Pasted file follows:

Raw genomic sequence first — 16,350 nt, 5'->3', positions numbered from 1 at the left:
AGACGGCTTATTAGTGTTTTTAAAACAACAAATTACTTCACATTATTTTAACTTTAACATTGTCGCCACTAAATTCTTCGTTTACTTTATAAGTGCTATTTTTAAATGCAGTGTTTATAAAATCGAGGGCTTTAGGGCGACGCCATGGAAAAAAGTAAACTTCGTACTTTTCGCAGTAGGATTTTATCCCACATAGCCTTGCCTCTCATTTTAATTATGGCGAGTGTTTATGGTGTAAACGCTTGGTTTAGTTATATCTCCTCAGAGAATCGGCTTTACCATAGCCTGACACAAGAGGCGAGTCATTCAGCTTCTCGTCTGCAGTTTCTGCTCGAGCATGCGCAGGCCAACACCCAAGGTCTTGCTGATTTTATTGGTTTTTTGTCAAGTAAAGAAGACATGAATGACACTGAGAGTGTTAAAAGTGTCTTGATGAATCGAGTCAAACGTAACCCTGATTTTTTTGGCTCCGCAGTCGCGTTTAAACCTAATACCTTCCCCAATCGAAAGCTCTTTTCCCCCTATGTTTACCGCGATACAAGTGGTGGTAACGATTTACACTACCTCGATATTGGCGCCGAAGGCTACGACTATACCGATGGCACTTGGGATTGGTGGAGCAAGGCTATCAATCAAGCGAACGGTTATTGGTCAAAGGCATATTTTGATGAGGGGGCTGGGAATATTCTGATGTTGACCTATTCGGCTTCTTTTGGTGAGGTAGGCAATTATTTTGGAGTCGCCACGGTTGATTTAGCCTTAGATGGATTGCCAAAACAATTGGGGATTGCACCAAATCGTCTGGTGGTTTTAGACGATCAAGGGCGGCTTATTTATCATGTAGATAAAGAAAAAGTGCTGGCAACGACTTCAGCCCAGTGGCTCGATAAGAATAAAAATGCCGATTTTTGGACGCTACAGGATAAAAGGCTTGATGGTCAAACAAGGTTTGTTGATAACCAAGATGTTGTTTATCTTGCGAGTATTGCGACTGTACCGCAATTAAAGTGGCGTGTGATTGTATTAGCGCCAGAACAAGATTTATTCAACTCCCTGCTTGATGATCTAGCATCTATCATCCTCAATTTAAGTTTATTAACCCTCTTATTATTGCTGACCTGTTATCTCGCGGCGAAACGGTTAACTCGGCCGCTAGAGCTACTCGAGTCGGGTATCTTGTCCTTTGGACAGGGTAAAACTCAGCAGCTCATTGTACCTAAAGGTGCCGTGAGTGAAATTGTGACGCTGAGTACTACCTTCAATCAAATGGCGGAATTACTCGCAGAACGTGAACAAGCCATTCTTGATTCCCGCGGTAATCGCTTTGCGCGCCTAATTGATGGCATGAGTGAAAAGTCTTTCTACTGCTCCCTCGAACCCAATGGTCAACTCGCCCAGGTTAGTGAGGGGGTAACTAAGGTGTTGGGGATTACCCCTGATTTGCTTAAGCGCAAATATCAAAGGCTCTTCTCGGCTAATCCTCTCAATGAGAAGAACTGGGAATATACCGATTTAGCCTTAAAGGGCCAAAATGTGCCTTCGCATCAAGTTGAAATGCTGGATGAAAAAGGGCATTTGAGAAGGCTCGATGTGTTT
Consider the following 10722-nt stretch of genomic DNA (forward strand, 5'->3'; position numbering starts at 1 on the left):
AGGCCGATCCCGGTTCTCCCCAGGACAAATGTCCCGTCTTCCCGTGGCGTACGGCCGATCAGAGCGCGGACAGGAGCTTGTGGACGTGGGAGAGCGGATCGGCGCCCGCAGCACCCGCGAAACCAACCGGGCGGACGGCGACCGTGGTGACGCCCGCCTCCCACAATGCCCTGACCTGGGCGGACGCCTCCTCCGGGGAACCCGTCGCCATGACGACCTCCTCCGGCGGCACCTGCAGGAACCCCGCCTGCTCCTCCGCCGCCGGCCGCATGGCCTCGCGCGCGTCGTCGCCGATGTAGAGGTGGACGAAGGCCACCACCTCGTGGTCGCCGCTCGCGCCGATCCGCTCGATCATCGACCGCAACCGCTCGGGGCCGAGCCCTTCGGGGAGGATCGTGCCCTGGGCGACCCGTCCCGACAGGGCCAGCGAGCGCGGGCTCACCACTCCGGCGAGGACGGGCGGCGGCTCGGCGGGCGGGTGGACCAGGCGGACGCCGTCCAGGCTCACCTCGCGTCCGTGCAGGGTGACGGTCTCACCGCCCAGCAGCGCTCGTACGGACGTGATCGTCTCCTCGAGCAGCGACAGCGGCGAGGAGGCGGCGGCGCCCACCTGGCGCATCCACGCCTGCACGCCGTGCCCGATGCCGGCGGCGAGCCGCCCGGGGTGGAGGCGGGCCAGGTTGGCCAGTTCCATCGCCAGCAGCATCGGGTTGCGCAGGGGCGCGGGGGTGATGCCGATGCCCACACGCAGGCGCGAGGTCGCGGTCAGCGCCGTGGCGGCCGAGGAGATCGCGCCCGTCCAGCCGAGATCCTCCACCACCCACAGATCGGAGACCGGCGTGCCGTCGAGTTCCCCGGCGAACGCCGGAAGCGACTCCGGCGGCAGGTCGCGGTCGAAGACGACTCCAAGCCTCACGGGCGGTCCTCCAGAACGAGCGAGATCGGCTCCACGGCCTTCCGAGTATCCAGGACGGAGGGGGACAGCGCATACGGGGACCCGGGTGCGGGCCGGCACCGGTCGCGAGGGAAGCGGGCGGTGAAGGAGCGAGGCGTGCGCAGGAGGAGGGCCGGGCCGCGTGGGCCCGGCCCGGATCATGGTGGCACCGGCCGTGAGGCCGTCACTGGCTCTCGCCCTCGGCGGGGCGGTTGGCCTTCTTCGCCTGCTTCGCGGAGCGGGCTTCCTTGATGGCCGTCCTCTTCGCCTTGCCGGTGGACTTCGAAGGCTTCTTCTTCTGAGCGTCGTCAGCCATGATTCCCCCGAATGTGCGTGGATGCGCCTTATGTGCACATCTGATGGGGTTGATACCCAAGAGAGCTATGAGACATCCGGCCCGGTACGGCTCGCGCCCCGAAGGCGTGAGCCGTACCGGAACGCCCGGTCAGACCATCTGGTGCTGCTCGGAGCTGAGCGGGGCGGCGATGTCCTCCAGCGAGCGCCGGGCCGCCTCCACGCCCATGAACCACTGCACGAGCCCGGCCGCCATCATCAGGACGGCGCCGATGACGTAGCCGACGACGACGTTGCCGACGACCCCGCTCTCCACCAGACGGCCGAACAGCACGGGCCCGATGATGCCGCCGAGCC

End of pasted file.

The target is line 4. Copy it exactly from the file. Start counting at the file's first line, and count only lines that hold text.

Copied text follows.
AGGCCGATCCCGGTTCTCCCCAGGACAAATGTCCCGTCTTCCCGTGGCGTACGGCCGATCAGAGCGCGGACAGGAGCTTGTGGACGTGGGAGAGCGGATCGGCGCCCGCAGCACCCGCGAAACCAACCGGGCGGACGGCGACCGTGGTGACGCCCGCCTCCCACAATGCCCTGACCTGGGCGGACGCCTCCTCCGGGGAACCCGTCGCCATGACGACCTCCTCCGGCGGCACCTGCAGGAACCCCGCCTGCTCCTCCGCCGCCGGCCGCATGGCCTCGCGCGCGTCGTCGCCGATGTAGAGGTGGACGAAGGCCACCACCTCGTGGTCGCCGCTCGCGCCGATCCGCTCGATCATCGACCGCAACCGCTCGGGGCCGAGCCCTTCGGGGAGGATCGTGCCCTGGGCGACCCGTCCCGACAGGGCCAGCGAGCGCGGGCTCACCACTCCGGCGAGGACGGGCGGCGGCTCGGCGGGCGGGTGGACCAGGCGGACGCCGTCCAGGCTCACCTCGCGTCCGTGCAGGGTGACGGTCTCACCGCCCAGCAGCGCTCGTACGGACGTGATCGTCTCCTCGAGCAGCGACAGCGGCGAGGAGGCGGCGGCGCCCACCTGGCGCATCCACGCCTGCACGCCGTGCCCGATGCCGGCGGCGAGCCGCCCGGGGTGGAGGCGGGCCAGGTTGGCCAGTTCCATCGCCAGCAGCATCGGGTTGCGCAGGGGCGCGGGGGTGATGCCGATGCCCACACGCAGGCGCGAGGTCGCGGTCAGCGCCGTGGCGGCCGAGGAGATCGCGCCCGTCCAGCCGAGATCCTCCACCACCCACAGATCGGAGACCGGCGTGCCGTCGAGTTCCCCGGCGAACGCCGGAAGCGACTCCGGCGGCAGGTCGCGGTCGAAGACGACTCCAAGCCTCACGGGCGGTCCTCCAGAACGAGCGAGATCGGCTCCACGGCCTTCCGAGTATCCAGGACGGAGGGGGACAGCGCATACGGGGACCCGGGTGCGGGCCGGCACCGGTCGCGAGGGAAGCGGGCGGTGAAGGAGCGAGGCGTGCGCAGGAGGAGGGCCGGGCCGCGTGGGCCCGGCCCGGATCATGGTGGCACCGGCCGTGAGGCCGTCACTGGCTCTCGCCCTCGGCGGGGCGGTTGGCCTTCTTCGCCTGCTTCGCGGAGCGGGCTTCCTTGATGGCCGTCCTCTTCGCCTTGCCGGTGGACTTCGAAGGCTTCTTCTTCTGAGCGTCGTCAGCCATGATTCCCCCGAATGTGCGTGGATGCGCCTTATGTGCACATCTGATGGGGTTGATACCCAAGAGAGCTATGAGACATCCGGCCCGGTACGGCTCGCGCCCCGAAGGCGTGAGCCGTACCGGAACGCCCGGTCAGACCATCTGGTGCTGCTCGGAGCTGAGCGGGGCGGCGATGTCCTCCAGCGAGCGCCGGGCCGCCTCCACGCCCATGAACCACTGCACGAGCCCGGCCGCCATCATCAGGACGGCGCCGATGACGTAGCCGACGACGACGTTGCCGACGACCCCGCTCTCCACCAGACGGCCGAACAGCACGGGCCCGATGATGCCGCCGAGCC